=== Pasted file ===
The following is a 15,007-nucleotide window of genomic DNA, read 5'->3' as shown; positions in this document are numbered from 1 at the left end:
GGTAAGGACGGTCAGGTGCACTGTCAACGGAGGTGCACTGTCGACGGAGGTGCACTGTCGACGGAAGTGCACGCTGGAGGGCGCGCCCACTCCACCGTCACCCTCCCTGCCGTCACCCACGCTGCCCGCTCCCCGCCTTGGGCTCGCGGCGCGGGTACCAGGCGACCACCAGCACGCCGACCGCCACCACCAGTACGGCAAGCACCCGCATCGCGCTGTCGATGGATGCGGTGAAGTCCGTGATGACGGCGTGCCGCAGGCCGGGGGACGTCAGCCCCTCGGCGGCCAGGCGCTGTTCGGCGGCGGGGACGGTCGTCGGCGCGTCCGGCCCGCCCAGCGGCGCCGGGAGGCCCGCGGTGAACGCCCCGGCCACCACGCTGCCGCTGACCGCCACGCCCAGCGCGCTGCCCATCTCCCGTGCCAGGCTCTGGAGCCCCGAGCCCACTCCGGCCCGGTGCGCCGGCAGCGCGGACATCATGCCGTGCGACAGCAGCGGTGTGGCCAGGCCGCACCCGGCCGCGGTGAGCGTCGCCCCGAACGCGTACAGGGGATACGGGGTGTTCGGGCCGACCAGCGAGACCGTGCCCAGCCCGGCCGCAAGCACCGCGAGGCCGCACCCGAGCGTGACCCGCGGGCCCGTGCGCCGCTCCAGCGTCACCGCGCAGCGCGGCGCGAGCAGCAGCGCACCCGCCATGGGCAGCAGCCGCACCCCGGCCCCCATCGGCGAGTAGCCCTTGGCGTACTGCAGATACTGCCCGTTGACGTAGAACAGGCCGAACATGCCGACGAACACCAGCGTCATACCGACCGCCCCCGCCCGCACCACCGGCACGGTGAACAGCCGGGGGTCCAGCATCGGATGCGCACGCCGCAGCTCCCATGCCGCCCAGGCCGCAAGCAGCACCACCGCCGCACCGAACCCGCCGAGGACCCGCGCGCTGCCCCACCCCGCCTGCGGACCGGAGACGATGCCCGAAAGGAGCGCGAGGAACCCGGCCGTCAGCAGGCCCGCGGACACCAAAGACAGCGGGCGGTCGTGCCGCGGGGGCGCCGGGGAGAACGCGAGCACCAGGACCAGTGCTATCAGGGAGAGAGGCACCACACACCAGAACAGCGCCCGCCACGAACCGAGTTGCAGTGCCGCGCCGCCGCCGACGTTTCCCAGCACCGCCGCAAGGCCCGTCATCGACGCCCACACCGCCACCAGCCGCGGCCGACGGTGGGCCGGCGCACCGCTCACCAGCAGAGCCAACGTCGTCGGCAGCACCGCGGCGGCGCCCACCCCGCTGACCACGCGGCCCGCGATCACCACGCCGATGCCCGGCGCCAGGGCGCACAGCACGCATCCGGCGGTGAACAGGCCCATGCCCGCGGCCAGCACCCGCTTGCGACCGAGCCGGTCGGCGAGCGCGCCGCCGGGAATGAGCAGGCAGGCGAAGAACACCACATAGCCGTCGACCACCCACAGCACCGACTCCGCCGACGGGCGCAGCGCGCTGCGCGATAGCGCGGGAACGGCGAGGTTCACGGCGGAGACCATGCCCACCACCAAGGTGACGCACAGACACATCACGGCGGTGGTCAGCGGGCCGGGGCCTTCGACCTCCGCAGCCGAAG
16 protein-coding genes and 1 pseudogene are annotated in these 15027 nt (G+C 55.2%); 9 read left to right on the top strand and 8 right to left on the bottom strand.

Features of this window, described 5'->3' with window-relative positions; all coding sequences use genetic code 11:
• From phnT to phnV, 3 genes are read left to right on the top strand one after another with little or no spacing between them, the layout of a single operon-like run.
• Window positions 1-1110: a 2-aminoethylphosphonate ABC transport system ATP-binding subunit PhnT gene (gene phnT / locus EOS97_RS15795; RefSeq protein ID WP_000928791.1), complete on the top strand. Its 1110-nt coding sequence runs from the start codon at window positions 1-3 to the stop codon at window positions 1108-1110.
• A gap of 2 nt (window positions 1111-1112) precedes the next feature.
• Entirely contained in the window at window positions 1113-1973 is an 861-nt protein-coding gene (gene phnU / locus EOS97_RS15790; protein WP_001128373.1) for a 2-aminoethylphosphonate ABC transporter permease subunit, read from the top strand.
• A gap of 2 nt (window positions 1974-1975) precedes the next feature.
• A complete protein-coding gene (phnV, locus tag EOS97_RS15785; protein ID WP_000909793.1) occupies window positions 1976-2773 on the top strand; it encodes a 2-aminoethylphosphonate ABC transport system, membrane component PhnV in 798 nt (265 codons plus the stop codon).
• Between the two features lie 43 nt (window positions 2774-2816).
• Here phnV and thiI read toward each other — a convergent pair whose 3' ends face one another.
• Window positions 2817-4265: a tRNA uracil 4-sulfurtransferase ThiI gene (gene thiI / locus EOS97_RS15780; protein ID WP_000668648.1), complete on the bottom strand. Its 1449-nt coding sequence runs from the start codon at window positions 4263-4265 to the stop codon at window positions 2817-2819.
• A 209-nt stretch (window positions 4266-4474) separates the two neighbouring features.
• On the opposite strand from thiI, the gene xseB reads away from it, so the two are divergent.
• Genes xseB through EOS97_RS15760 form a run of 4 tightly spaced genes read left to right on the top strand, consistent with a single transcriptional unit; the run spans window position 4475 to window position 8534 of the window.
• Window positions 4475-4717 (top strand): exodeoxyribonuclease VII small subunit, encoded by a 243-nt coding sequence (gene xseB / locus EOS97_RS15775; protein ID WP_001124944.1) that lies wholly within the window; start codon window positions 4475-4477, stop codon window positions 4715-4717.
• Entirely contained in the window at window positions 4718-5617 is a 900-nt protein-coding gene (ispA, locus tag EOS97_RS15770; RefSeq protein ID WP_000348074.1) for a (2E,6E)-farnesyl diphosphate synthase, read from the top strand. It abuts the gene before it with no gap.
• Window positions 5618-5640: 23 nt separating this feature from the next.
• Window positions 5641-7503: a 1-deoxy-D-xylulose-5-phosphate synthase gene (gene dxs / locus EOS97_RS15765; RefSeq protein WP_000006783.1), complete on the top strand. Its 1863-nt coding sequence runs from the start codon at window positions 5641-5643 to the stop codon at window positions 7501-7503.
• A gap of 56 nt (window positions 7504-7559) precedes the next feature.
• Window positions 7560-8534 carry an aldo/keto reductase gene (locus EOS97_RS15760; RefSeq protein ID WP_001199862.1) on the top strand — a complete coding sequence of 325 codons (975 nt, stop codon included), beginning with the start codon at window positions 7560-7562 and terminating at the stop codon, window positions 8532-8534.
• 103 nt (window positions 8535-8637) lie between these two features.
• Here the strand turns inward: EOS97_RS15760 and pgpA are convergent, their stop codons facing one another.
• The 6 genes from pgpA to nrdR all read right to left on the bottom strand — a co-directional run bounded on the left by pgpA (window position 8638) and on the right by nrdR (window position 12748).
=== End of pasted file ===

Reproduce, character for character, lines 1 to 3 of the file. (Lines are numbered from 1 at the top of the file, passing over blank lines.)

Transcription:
The following is a 15,007-nucleotide window of genomic DNA, read 5'->3' as shown; positions in this document are numbered from 1 at the left end:
GGTAAGGACGGTCAGGTGCACTGTCAACGGAGGTGCACTGTCGACGGAGGTGCACTGTCGACGGAAGTGCACGCTGGAGGGCGCGCCCACTCCACCGTCACCCTCCCTGCCGTCACCCACGCTGCCCGCTCCCCGCCTTGGGCTCGCGGCGCGGGTACCAGGCGACCACCAGCACGCCGACCGCCACCACCAGTACGGCAAGCACCCGCATCGCGCTGTCGATGGATGCGGTGAAGTCCGTGATGACGGCGTGCCGCAGGCCGGGGGACGTCAGCCCCTCGGCGGCCAGGCGCTGTTCGGCGGCGGGGACGGTCGTCGGCGCGTCCGGCCCGCCCAGCGGCGCCGGGAGGCCCGCGGTGAACGCCCCGGCCACCACGCTGCCGCTGACCGCCACGCCCAGCGCGCTGCCCATCTCCCGTGCCAGGCTCTGGAGCCCCGAGCCCACTCCGGCCCGGTGCGCCGGCAGCGCGGACATCATGCCGTGCGACAGCAGCGGTGTGGCCAGGCCGCACCCGGCCGCGGTGAGCGTCGCCCCGAACGCGTACAGGGGATACGGGGTGTTCGGGCCGACCAGCGAGACCGTGCCCAGCCCGGCCGCAAGCACCGCGAGGCCGCACCCGAGCGTGACCCGCGGGCCCGTGCGCCGCTCCAGCGTCACCGCGCAGCGCGGCGCGAGCAGCAGCGCACCCGCCATGGGCAGCAGCCGCACCCCGGCCCCCATCGGCGAGTAGCCCTTGGCGTACTGCAGATACTGCCCGTTGACGTAGAACAGGCCGAACATGCCGACGAACACCAGCGTCATACCGACCGCCCCCGCCCGCACCACCGGCACGGTGAACAGCCGGGGGTCCAGCATCGGATGCGCACGCCGCAGCTCCCATGCCGCCCAGGCCGCAAGCAGCACCACCGCCGCACCGAACCCGCCGAGGACCCGCGCGCTGCCCCACCCCGCCTGCGGACCGGAGACGATGCCCGAAAGGAGCGCGAGGAACCCGGCCGTCAGCAGGCCCGCGGACACCAAAGACAGCGGGCGGTCGTGCCGCGGGGGCGCCGGGGAGAACGCGAGCACCAGGACCAGTGCTATCAGGGAGAGAGGCACCACACACCAGAACAGCGCCCGCCACGAACCGAGTTGCAGTGCCGCGCCGCCGCCGACGTTTCCCAGCACCGCCGCAAGGCCCGTCATCGACGCCCACACCGCCACCAGCCGCGGCCGACGGTGGGCCGGCGCACCGCTCACCAGCAGAGCCAACGTCGTCGGCAGCACCGCGGCGGCGCCCACCCCGCTGACCACGCGGCCCGCGATCACCACGCCGATGCCCGGCGCCAGGGCGCACAGCACGCATCCGGCGGTGAACAGGCCCATGCCCGCGGCCAGCACCCGCTTGCGACCGAGCCGGTCGGCGAGCGCGCCGCCGGGAATGAGCAGGCAGGCGAAGAACACCACATAGCCGTCGACCACCCACAGCACCGACTCCGCCGACGGGCGCAGCGCGCTGCGCGATAGCGCGGGAACGGCGAGGTTCACGGCGGAGACCATGCCCACCACCAAGGTGACGCACAGACACATCACGGCGGTGGTCAGCGGGCCGGGGCCTTCGACCTCCGCAGCCGAAG
16 protein-coding genes and 1 pseudogene are annotated in these 15027 nt (G+C 55.2%); 9 read left to right on the top strand and 8 right to left on the bottom strand.